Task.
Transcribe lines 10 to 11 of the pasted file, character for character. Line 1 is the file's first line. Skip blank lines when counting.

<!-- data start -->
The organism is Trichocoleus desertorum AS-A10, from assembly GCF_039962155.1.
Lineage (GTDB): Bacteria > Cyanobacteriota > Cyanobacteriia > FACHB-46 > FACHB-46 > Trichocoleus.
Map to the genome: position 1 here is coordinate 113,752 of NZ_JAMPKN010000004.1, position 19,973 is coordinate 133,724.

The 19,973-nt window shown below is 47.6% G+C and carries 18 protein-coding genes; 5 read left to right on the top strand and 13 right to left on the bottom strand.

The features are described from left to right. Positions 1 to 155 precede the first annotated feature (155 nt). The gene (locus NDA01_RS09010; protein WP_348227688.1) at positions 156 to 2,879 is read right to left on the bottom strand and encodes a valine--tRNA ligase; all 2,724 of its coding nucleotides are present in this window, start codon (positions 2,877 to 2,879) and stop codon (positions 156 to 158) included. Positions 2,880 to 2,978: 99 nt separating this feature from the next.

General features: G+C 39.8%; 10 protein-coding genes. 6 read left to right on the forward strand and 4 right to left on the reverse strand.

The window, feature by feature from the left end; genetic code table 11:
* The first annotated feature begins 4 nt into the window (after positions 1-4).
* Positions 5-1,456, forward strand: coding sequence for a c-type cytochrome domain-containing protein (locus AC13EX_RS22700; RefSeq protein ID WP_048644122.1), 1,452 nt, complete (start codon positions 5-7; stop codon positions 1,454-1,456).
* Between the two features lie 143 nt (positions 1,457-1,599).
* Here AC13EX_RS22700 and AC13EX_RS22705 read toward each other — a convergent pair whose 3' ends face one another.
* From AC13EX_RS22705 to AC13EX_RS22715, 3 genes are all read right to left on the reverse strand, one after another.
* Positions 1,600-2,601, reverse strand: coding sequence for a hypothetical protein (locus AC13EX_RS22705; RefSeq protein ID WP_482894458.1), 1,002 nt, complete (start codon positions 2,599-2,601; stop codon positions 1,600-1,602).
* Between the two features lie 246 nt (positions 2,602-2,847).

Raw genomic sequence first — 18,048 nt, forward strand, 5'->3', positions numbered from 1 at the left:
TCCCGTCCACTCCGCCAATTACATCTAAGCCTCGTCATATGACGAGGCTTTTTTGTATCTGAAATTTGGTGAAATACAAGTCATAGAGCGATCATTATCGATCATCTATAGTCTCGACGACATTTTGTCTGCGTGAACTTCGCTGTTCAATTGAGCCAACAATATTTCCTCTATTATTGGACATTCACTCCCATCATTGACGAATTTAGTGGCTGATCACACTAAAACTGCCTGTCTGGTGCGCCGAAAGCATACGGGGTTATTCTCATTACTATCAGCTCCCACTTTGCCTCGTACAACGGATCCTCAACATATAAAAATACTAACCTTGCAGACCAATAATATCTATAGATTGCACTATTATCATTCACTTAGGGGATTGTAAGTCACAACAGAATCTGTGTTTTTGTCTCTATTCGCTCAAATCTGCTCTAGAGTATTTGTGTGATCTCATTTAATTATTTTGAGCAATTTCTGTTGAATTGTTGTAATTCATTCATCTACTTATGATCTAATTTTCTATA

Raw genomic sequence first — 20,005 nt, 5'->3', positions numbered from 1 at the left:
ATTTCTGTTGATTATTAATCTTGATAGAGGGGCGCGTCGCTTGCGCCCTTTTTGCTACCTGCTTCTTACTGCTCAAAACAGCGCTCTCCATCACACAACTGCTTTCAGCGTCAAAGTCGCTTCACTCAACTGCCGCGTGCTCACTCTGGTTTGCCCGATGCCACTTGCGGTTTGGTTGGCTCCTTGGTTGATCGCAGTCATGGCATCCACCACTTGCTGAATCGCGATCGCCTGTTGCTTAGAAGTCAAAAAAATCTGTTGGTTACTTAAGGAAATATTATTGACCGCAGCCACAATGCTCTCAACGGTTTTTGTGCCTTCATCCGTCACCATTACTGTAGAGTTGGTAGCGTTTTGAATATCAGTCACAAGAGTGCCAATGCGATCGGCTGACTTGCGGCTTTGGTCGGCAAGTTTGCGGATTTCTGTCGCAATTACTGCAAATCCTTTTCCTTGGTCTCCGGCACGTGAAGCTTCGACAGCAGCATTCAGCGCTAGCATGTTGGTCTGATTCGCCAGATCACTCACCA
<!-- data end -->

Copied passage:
* Between the two features lie 143 nt (positions 1,457-1,599).
* Here AC13EX_RS22700 and AC13EX_RS22705 read toward each other — a convergent pair whose 3' ends face one another.